It was 2001 when Tan invited his parents to Guangzhou to see his new apartment. Still in the closet to his parents, he introduced Chen as a friend and Jack as his godson. Naively, Tan thought his parents would be immediately accepting of the arrangement. But Tan’s parents hated the idea of their son raising another person’s child, and urged him to find a woman to marry as soon as possible.

In 2003 Tan’s mother told him to come home and visit a relative. But the order was a ruse, and when Tan arrived home he was confronted by a witch who put a spell on him. Superstitious beliefs are still common in China’s countryside, and Tan’s parents thought he was possessed by a female devil that was preventing him from finding a girlfriend. This was the last straw for Tan, and he told his parents the truth about his sexuality.

“I felt the air in the room freeze,” he says.

Tan and Chen live in Guangzhou, but because Tan is vice president of a state-owned media outlet means he spends most of his time in the city of Kunming, Yunnan province. However, the pair decided to live in an affluent suburb of Guangzhou because they think the city is more open-minded. Tan and Chen say that because their neighbors are well-off, they are more accepting of the family.

“Jack is active with the other kids in the compound and has never been confronted with awkward questions,” says Chen.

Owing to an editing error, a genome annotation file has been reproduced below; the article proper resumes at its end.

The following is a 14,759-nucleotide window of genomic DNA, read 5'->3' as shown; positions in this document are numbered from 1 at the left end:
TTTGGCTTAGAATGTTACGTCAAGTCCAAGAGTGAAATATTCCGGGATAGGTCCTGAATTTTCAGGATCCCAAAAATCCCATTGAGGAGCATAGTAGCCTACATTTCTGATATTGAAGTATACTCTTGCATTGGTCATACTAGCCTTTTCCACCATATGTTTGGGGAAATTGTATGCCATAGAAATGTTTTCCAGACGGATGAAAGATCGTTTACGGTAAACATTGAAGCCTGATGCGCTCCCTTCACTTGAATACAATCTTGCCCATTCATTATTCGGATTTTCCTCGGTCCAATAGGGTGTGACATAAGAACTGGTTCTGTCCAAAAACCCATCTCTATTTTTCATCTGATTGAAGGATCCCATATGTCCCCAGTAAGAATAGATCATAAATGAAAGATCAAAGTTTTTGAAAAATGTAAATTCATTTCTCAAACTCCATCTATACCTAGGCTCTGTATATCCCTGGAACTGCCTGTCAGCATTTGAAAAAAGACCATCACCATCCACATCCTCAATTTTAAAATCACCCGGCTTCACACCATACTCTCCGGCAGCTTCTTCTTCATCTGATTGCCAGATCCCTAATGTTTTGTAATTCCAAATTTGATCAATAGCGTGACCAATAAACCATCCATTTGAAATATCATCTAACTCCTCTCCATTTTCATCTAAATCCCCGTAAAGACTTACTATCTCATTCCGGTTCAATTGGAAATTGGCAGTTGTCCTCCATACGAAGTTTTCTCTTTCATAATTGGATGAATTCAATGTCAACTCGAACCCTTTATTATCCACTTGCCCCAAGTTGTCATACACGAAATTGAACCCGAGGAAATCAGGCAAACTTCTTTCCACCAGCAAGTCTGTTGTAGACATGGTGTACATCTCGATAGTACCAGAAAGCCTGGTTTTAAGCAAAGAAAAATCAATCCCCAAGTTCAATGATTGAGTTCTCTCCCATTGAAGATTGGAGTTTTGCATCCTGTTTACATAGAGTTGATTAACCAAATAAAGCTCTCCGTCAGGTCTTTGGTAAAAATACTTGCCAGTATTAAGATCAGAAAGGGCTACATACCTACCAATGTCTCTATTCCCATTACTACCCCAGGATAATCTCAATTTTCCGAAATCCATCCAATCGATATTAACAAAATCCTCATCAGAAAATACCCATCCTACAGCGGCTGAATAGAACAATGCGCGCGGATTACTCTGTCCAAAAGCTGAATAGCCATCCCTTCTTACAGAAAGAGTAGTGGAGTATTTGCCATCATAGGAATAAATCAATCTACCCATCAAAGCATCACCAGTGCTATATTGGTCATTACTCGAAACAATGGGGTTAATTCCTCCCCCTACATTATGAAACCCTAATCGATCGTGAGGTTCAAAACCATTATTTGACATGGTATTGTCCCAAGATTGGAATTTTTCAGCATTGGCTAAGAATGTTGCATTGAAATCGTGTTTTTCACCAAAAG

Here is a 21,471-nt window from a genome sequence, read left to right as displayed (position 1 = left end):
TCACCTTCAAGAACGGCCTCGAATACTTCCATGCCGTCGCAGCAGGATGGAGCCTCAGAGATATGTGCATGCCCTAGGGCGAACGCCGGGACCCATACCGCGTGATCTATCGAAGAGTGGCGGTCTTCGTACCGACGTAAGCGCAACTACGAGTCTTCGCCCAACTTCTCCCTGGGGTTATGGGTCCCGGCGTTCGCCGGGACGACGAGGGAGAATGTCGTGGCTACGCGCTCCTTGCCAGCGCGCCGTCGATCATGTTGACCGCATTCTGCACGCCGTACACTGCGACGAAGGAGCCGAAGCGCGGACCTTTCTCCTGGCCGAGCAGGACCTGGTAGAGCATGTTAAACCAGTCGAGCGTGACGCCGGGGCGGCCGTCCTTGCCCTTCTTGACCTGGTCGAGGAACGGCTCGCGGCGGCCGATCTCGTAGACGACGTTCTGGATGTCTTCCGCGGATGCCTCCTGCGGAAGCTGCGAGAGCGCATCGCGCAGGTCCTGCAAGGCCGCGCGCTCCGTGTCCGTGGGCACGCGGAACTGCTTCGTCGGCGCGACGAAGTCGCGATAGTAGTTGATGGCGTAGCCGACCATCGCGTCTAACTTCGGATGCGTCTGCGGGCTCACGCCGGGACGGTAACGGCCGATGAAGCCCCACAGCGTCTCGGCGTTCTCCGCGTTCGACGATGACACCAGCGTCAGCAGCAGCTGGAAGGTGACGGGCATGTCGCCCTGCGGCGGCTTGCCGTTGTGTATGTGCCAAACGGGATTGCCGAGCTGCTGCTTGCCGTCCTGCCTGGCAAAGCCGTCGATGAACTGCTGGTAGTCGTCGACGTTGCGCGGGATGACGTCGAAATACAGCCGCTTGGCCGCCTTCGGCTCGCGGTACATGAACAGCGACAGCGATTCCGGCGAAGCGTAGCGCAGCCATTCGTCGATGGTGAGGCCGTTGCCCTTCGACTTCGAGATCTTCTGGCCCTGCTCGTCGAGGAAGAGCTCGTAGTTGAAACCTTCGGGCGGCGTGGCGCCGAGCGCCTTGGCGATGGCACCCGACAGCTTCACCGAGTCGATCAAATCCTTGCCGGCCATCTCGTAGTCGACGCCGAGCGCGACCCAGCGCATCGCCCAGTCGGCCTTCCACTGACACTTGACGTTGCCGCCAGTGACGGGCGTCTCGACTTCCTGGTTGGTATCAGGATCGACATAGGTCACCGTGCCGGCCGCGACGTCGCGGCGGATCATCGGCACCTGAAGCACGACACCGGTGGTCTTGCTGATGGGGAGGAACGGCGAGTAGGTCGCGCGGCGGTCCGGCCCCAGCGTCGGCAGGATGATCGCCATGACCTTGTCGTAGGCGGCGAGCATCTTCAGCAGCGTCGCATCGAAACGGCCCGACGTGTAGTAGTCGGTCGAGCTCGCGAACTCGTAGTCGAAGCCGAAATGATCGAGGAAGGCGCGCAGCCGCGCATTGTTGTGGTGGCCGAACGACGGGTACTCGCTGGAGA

Photos of Tan, Chen Dezhou, and Chen’s biological son Jack, from their apartment in Guangzhou, Guangdong province, March 16, 2016. Fan Yiying/Sixth Tone

Jack doesn’t think his life has been unusual in any way.

“I just happen to have one more dad,” Jack says.

Chen and Tan have been able to maintain a degree of anonymity in spite of their popularity on social networks, but they have shied away from some public events in order to protect Jack’s privacy. Now 18, Jack realizes that his life and experiences might help others.

“I just want people to know that gay families are as ordinary as other families,” Jack says.

In reality, Jack has two fathers and one mother. Chen’s wife requested a divorce in 2003, and the split was amicable. Soon after, Chen and Tan helped her move to Guangzhou where, according to Chen, she is free to visit whenever she wants. Chen has a child in Jack, and he financially supports his family — the two main demands his parents had of him. Because of this, Chen’s family has been accepting of his relationship.

“My job as a son is done,” Chen says.

Tan’s relationship with his own parents didn’t improve after he came out to them. In the years following, he lied to his parents, saying he had broken up with Chen. He pretended to date a lesbian friend, even going as far as to consider a sham marriage with her. But deep inside, Tan knew he couldn’t go through with it.

In January 2016, Tan posted about the changing relationship with his parents on the sannanyizhai public WeChat account. For the first time ever, he shared a post from that account on his personal WeChat feed, where all of his contacts could read it. Tan was incredibly nervous: He was lifting the lid on his double life and coming clean about his sexual orientation. He even worried that he might lose his job.

But Tan’s post received tens of thousands of views and comments of support, including many from close friends and colleagues. Despite the support of people in wider society, Tan was made to wait by his own parents.

“It took them 15 years to finally accept my family,” says Tan.

The English name “Jack” has been used to protect the true identity of Tan and Chen’s son at their request.


This article was published on Sixth Tone.